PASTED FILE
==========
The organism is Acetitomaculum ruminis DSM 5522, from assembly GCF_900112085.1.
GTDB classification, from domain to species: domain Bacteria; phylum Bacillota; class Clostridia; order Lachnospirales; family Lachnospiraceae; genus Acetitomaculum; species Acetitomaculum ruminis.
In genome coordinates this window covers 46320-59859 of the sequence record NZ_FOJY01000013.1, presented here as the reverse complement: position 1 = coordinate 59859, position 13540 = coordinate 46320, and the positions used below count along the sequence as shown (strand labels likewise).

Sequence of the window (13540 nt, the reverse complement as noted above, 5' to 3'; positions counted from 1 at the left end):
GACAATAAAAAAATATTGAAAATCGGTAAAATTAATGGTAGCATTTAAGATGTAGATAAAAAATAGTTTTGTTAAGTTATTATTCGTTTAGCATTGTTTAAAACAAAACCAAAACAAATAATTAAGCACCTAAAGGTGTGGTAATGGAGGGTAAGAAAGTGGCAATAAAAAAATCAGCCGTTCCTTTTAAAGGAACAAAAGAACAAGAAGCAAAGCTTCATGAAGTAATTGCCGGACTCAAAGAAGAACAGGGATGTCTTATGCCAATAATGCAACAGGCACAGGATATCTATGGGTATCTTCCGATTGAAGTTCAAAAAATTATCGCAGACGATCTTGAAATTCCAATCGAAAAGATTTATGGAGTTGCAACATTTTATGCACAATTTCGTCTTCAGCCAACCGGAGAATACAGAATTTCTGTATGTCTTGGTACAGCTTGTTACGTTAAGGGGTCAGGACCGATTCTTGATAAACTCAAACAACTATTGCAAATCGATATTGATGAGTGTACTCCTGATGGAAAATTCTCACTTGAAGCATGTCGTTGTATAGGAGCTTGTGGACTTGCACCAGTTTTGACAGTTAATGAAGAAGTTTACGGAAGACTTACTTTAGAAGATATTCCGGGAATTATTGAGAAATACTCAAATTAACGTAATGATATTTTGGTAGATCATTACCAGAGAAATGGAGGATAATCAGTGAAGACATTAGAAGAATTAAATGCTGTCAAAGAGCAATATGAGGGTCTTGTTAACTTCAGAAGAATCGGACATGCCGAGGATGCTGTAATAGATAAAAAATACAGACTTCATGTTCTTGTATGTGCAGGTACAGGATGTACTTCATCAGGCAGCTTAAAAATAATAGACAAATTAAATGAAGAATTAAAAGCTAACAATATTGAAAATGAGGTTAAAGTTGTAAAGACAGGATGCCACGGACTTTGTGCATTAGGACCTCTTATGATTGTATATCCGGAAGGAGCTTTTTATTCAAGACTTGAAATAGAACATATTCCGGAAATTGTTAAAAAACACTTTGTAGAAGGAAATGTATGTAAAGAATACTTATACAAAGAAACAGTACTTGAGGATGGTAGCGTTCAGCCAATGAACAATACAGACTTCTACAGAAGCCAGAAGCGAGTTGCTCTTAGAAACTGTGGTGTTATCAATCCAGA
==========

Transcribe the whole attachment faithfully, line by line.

The organism is Acetitomaculum ruminis DSM 5522, from assembly GCF_900112085.1.
GTDB classification, from domain to species: domain Bacteria; phylum Bacillota; class Clostridia; order Lachnospirales; family Lachnospiraceae; genus Acetitomaculum; species Acetitomaculum ruminis.
In genome coordinates this window covers 46320-59859 of the sequence record NZ_FOJY01000013.1, presented here as the reverse complement: position 1 = coordinate 59859, position 13540 = coordinate 46320, and the positions used below count along the sequence as shown (strand labels likewise).

Sequence of the window (13540 nt, the reverse complement as noted above, 5' to 3'; positions counted from 1 at the left end):
GACAATAAAAAAATATTGAAAATCGGTAAAATTAATGGTAGCATTTAAGATGTAGATAAAAAATAGTTTTGTTAAGTTATTATTCGTTTAGCATTGTTTAAAACAAAACCAAAACAAATAATTAAGCACCTAAAGGTGTGGTAATGGAGGGTAAGAAAGTGGCAATAAAAAAATCAGCCGTTCCTTTTAAAGGAACAAAAGAACAAGAAGCAAAGCTTCATGAAGTAATTGCCGGACTCAAAGAAGAACAGGGATGTCTTATGCCAATAATGCAACAGGCACAGGATATCTATGGGTATCTTCCGATTGAAGTTCAAAAAATTATCGCAGACGATCTTGAAATTCCAATCGAAAAGATTTATGGAGTTGCAACATTTTATGCACAATTTCGTCTTCAGCCAACCGGAGAATACAGAATTTCTGTATGTCTTGGTACAGCTTGTTACGTTAAGGGGTCAGGACCGATTCTTGATAAACTCAAACAACTATTGCAAATCGATATTGATGAGTGTACTCCTGATGGAAAATTCTCACTTGAAGCATGTCGTTGTATAGGAGCTTGTGGACTTGCACCAGTTTTGACAGTTAATGAAGAAGTTTACGGAAGACTTACTTTAGAAGATATTCCGGGAATTATTGAGAAATACTCAAATTAACGTAATGATATTTTGGTAGATCATTACCAGAGAAATGGAGGATAATCAGTGAAGACATTAGAAGAATTAAATGCTGTCAAAGAGCAATATGAGGGTCTTGTTAACTTCAGAAGAATCGGACATGCCGAGGATGCTGTAATAGATAAAAAATACAGACTTCATGTTCTTGTATGTGCAGGTACAGGATGTACTTCATCAGGCAGCTTAAAAATAATAGACAAATTAAATGAAGAATTAAAAGCTAACAATATTGAAAATGAGGTTAAAGTTGTAAAGACAGGATGCCACGGACTTTGTGCATTAGGACCTCTTATGATTGTATATCCGGAAGGAGCTTTTTATTCAAGACTTGAAATAGAACATATTCCGGAAATTGTTAAAAAACACTTTGTAGAAGGAAATGTATGTAAAGAATACTTATACAAAGAAACAGTACTTGAGGATGGTAGCGTTCAGCCAATGAACAATACAGACTTCTACAGAAGCCAGAAGCGAGTTGCTCTTAGAAACTGTGGTGTTATCAATCCAGA